1. Topsham, Maine by Robert C. Williams: The riverside settlement that became Topsham, and was once the buffer between the wilderness and Brunswick, became a mill town and now a noted retirement location with a retail and commercial center rivals surrounding municipalities. Robert C. Williams brings the people of Topsham—yesterday’s and today’s—to us in this very readable history of Topsham
2. Lovewell’s Town by Robert Williams: Visit Lovell, Maine and travel in time through the years! Read this book and follow the settlement from the survey of the Merrimack River in 1652 through the famous battle at Pequawket in 1725 to the current struggle between the forces of development and preservation. Williams haunted local archives, as well as state archive collections of Massachusetts, Maine and New Hampshire to produce this comprehensive history of Lovell, Maine. The writing is enlivened by current and historical photos and illustrations. For the historical researcher Williams has added a very thorough index.
3. Lewiston, Maine by Douglas Hodgkins: Lewiston—Its history, location, people and industry—all serve as an example of small riverside settlements that grew into industrial cities over the course of a century early in our country's history. Douglas Hodgkin presents a spectacular array of information in a very readable form. From school--s, to factories, to founding families, to all the minutiae that create a town—Frontier to Industrial City provides a clear picture of the many facets of Lewiston during its transformation. Those interested in small town histories, local politics, or all things Lewiston will want to own this book. Hodgkin gives us the best of meticulous attention to detail, insightful illustration choices, detailed endnotes, dozens of explanatory tables and an extensive index. Every Maine resident should read Frontier to Industrial City to understand the perils, hard work and dreams that have created Maine towns.
5. Driftwood from Popham Sands by Edith Owen: After her mother’s and sister’s death, Edith completed the work they had begun decades ago using preserved original documents, pictures and heirlooms. History buffs surely will enjoy the product of these three women's work. Here in your hand is a quilt of recollections illuminated by fine old photographs.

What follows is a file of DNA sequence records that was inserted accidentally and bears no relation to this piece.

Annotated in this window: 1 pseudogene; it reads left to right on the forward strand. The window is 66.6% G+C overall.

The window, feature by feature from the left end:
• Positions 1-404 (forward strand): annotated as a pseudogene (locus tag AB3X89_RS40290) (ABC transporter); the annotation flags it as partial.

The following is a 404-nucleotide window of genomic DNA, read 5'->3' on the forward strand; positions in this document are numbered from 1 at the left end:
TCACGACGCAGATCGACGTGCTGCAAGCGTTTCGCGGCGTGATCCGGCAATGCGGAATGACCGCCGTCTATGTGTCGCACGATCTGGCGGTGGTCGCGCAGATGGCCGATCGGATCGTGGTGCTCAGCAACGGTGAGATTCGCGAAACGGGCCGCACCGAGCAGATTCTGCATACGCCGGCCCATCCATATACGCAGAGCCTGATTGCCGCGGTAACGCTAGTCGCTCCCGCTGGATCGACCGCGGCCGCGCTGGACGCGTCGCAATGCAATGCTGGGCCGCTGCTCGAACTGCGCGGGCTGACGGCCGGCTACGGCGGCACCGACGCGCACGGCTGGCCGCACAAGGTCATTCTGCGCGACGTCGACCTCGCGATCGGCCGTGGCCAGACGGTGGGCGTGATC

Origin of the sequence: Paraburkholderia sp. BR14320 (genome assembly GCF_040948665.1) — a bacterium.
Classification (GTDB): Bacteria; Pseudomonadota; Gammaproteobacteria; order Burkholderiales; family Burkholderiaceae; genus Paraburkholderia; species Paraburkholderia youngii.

6. The Seaside House by Trish Mason: Read this unique and fascinating narrative of the Gooch family as they settle in Colonial Maine. Follow them as they continue into the 21st Century. The family purchased an innkeeping business that continues today and is operated by a member of the current generation of Gooches. Through perseverance, back-breaking work, bravery and sometimes luck—the family beat the odds and held onto the their land for centuries. The Seaside House tells of trials and triumphs each of these generations encounter while providing for the family. The rich characters will entertain and astound readers with their adventures and struggles. Enjoy them coming to life in the extraordinary events that shaped their lives and offers glimpses of Maine's history.
7. Mainely People by Paul T. Cunningham: Read about and see Maine people at their finest—everyday hard at work, ready to lend a hand and creating a better world—right here at home in Maine. Maine-ly People by Paul Cunningham features stories and photos chosen from his nearly two decades of photojournalism at the The Times Record in Brunswick from 1990-2008. Some of these photos and stories were published in that paper and others are from Cunningham’s collection.
8. Coming Home trilogy by Robert M. Chute: This trilogy Coming Home, Return to Sender and Roadside Rest, chronicles many of the same quirky characters and much of the landmarks in this mystery set in post Korean War rural Maine. Enjoy these tales as they takes you around the world and back to Maine with nonstop action revealed through Chute's prose—that like, his poetry, is, "careful language, precise, with a sparse beauty."
9. Building a Viking Ship in Maine by Paul T. Cunningham: In 1996, professional photographer Paul Cunningham made the long drive down a narrow peninsula and onto Hermit Island in Phippsburg, Maine, to the boatshop of Rob Stevens to record the building of a Viking knarr later christened Snorri. Throughout the seven-month process, Cunningham revisited the site many times, curiosity having gotten the better of him. Cunningham's photos, taken with decades of journalism experience, say volumes about the ingenuity, skill and patience of a small band of boat builders who, out of wood and iron, created a sea-worthy vessel, the likes of which had not been seen in the light of day for a thousand years.
10. Excuse for Being Here by Robert M. Chute: This book by Robert M. Chute serves three purposes. It is first a collection of poems by Robert M. Chute. Secondly these poems are about Thoreau, written as if they were written by Thoreau or are written in reaction to something in Thoreau’s known history, actions or character. Last, this book serves as a rough memoir of Robert M. Chute, an award-winning poet who is also a scientist.